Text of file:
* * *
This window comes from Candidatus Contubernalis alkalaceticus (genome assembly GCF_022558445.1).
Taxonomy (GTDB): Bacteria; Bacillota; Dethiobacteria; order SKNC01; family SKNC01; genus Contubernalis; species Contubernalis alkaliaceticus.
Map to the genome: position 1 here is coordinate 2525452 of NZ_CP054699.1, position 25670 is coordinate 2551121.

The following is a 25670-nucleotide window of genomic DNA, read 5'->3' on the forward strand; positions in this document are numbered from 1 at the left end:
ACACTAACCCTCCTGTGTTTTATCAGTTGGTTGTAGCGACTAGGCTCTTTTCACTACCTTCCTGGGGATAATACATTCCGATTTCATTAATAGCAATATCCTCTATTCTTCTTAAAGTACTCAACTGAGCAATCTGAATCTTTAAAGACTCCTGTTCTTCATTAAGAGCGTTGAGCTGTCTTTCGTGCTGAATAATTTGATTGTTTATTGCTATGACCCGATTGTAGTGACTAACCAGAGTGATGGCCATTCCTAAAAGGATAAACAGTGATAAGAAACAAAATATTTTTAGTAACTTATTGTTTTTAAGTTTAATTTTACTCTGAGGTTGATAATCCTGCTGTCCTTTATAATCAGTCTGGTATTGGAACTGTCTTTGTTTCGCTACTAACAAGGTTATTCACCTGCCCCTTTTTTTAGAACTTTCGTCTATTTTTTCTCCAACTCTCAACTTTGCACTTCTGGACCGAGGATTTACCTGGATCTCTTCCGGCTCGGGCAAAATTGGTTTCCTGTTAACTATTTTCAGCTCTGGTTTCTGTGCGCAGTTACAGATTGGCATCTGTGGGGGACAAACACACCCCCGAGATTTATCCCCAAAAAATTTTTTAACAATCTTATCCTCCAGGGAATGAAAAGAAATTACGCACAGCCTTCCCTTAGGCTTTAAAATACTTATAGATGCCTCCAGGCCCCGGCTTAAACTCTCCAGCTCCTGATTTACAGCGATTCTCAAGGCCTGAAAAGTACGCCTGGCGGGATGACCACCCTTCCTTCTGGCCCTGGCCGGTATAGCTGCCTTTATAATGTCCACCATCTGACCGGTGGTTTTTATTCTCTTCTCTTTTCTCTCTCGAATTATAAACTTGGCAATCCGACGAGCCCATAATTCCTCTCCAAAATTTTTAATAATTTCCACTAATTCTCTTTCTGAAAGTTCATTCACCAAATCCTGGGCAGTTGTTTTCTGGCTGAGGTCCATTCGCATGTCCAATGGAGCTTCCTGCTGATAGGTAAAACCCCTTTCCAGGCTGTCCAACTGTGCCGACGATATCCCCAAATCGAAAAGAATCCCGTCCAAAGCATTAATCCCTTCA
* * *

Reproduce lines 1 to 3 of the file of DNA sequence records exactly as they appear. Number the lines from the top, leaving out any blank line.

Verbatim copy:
This window comes from Candidatus Contubernalis alkalaceticus (genome assembly GCF_022558445.1).
Taxonomy (GTDB): Bacteria; Bacillota; Dethiobacteria; order SKNC01; family SKNC01; genus Contubernalis; species Contubernalis alkaliaceticus.
Map to the genome: position 1 here is coordinate 2525452 of NZ_CP054699.1, position 25670 is coordinate 2551121.